It seems as though Lyndon W. Bush is intent on reminding us that government is run by liars. Some day soon, somebody with a loud voice and a good platform will start chanting the phrase “credibility gap,” and then this election cycle really will become interesting.
Let’s review for a moment some of the events and arguments of the past year or so. We were told that Iraq’s madman had weapons of mass destruction and that we had little choice but to send in our troops to disarm him. In fact, that is how the White House announced the opening of Operation Make the Arab World Safe for Democracy, or whatever it was: The administration spokesman got in front of a podium and said that the disarming of Iraq was underway. Television screens soon were showing pictures of impressive explosions in Baghdad.
In the weeks leading up to this disarmament, the Murdoch press had great fun depicting Iraq’s leaders as men who told the most horrid lies, the kind only a Frenchman or a German would believe. You may remember the clever, subtle way in which the New York Post made this point: It ran a front-page picture of Iraq’s U.N. ambassador with a Pinocchio nose as he issued a tiresome denial of W.’s W.M.D. charge. Later, once the invasion was underway, the war whoopers laughed hysterically at the war whoppers told by an Iraqi government spokesman nicknamed Baghdad Bob, who would issue forth taunts and lies about turning back the elderberry-smelling Crusaders even as coalition forces were doing their victory laps outside the presidential palace. Oh, that Baghdad Bob! What an incorrigible liar!
Well, now: We are masters, sort of, of Iraq, but as of this writing-and this could change at any minute-we have yet to turn up any W.M.D. As the presence of said weapons was given as the reason we had to go to war, one might conclude that we were told lies not only by Baghdad Bob, but by White House George. Oh, and remember that bit in the State of the Union speech about Saddam’s African shopping expedition? That statement has been rendered inoperative. The President, you see, misspoke. Brave man! He even admitted his error! What courage! What character! Did you-know-who ever admit his lies? No, sir! He had no character!
In war, Churchill said, the truth is so precious that it must be protected by a bodyguard of lies. But this time around, the bodyguard was the vanguard. It led the advance on truth, wiped it out before it had a chance, and those who called attention to this surprise attack were deemed weak of heart, soft of brain, devoid of courage. When the German foreign minister, upon hearing Colin Powell’s case for war, dared to say that he was unconvinced by assertions which now turn out to be lies, he was assailed as a latent goose-stepper. He was unconvinced, was he? Apparently he wasn’t listening to the intelligence that was pouring in from Iraqi defectors. These were people-brave people-who were on the ground in Iraq. The horrors they described, their tales of W.M.D., were simply astounding.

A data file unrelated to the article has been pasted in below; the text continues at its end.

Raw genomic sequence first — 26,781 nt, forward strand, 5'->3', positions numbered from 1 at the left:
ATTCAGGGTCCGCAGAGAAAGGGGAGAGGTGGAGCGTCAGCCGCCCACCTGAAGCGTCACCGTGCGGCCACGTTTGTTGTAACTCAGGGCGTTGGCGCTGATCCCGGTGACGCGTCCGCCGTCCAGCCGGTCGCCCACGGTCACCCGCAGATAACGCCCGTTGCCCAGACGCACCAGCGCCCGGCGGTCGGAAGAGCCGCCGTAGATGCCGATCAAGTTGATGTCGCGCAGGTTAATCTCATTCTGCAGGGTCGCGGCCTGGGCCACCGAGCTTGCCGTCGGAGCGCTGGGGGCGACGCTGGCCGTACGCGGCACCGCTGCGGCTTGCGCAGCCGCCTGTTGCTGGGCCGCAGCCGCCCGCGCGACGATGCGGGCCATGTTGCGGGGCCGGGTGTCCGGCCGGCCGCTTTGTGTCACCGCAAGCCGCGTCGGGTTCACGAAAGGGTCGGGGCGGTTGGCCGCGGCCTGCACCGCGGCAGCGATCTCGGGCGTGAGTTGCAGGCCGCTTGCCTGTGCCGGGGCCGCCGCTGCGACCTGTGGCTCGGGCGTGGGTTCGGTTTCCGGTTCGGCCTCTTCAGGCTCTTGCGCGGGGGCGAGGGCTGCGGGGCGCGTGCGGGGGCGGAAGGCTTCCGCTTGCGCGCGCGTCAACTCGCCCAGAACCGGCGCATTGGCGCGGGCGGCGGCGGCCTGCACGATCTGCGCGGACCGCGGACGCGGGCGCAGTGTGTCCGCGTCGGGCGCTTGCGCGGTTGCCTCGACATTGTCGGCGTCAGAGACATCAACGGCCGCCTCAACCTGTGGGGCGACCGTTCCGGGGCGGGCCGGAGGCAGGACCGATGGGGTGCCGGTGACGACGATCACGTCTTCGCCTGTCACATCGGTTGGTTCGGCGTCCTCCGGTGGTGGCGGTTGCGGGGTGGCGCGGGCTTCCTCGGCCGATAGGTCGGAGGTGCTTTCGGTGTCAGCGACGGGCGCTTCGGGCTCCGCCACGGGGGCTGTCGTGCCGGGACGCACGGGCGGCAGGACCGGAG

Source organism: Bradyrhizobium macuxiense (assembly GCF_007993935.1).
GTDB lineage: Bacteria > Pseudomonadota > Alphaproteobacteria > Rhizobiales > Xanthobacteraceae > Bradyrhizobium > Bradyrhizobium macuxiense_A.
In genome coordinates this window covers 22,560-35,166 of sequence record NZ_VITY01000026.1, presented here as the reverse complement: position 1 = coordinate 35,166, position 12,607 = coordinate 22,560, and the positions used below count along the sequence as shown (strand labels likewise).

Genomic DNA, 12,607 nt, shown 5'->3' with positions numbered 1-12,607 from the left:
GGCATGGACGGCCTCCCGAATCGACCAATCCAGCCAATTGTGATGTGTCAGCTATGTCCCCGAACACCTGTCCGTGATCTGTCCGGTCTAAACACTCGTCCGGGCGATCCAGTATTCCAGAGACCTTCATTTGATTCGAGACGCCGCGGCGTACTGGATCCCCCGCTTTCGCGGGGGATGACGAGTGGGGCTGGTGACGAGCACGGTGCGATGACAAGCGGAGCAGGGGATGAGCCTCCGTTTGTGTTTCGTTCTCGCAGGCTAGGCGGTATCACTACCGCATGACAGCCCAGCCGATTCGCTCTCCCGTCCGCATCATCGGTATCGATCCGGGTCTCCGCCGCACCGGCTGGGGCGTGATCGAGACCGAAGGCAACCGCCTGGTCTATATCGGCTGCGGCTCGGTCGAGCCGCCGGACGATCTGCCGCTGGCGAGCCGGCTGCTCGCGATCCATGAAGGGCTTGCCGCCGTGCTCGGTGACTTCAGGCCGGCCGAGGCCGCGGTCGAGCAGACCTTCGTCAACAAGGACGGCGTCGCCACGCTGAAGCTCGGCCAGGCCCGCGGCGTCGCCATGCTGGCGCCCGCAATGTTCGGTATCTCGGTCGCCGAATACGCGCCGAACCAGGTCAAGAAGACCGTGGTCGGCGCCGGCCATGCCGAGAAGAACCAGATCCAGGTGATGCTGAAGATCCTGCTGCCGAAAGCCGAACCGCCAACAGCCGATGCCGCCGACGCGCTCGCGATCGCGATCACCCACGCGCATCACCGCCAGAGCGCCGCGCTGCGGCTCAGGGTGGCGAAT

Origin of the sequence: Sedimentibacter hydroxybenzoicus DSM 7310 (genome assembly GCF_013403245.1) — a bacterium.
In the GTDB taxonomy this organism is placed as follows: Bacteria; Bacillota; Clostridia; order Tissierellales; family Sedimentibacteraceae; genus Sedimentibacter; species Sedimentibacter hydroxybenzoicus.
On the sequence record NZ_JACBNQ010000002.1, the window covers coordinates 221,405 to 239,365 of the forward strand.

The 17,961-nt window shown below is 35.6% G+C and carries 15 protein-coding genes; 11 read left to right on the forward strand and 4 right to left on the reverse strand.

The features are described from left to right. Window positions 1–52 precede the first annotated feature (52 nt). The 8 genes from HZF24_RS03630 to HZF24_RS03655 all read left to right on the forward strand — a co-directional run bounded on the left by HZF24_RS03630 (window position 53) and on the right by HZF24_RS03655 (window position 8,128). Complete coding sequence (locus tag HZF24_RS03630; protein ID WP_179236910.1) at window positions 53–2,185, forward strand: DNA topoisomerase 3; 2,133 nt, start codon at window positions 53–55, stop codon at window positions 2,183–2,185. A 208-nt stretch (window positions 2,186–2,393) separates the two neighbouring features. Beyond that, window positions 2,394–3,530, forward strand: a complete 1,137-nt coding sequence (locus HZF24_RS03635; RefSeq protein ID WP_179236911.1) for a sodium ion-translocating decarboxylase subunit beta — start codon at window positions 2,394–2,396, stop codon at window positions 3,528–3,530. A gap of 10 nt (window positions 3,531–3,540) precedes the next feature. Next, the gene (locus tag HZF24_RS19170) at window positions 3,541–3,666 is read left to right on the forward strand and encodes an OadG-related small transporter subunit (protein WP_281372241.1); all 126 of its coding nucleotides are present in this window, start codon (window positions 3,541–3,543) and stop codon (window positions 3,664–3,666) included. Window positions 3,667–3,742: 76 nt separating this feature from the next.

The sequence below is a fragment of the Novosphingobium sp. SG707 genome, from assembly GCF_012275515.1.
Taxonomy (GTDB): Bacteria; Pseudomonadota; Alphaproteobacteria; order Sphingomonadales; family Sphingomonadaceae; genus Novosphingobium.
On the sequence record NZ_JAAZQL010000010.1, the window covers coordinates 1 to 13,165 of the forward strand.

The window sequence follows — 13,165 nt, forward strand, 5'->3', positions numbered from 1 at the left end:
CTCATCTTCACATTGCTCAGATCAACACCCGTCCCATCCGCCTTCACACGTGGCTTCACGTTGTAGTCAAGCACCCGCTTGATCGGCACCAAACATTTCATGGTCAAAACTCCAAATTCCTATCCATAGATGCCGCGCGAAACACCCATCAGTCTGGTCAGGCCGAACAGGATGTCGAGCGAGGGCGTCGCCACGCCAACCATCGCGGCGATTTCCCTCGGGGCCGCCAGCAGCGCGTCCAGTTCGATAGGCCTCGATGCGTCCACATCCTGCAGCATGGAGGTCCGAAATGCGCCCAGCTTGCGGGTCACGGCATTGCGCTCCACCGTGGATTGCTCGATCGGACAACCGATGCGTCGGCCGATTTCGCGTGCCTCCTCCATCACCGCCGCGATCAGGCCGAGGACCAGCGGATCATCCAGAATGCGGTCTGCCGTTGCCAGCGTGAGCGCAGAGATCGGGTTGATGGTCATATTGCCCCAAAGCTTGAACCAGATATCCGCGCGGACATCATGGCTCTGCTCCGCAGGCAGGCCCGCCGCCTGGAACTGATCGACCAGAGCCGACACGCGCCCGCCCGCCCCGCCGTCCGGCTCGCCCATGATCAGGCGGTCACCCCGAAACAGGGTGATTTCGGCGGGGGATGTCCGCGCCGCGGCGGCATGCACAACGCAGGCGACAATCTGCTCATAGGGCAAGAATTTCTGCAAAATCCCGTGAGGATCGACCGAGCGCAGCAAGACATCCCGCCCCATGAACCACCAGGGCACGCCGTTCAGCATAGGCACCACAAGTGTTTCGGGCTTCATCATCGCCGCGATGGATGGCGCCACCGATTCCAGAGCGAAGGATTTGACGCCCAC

As it happens, the stories from those brave defectors were actually lies. Some of them, anyway. The defectors got Yankee dollars for their stories about Iraq’s biological, chemical and nuclear weapons, but now we learn that the Defense Intelligence Agency thinks these tales were mere flights of imagination-inspired, like so many great works of fiction, by thoughts of a big payday.
So, to summarize and elaborate: We went to war to disarm Iraq of the chemical, biological and nuclear weapons it did not have. The people who told us about these weapons lied or exaggerated their stories in return for money. And now the President of the United States fairly demands that other countries help pay the cost of Iraq’s reconstruction, which was brought about for reasons that are now discredited.
As of this writing, the Murdoch press has yet to process this terrible realization, i.e., that maybe the Iraqis were telling the truth when they said they didn’t have the W.M.D. we said they had. When Fox News cheerleader Brit Hume “interviewed” the President the other day-on the eve of Mr. Bush’s United Nations speech-the closest they got to mentioning lies was their discussion of Mr. Bush’s golf game.
The removal of Saddam is not and never was a bad thing. There was a case to be made for his removal even without the W.M.D. accusations and other tall tales. But the administration never made that case.
The Bush White House told us that the madman had W.M.D. and so could pose a threat to the United States. He talked about how inaction might lead to a mushroom cloud over an American city.
The credibility gap has become a chasm.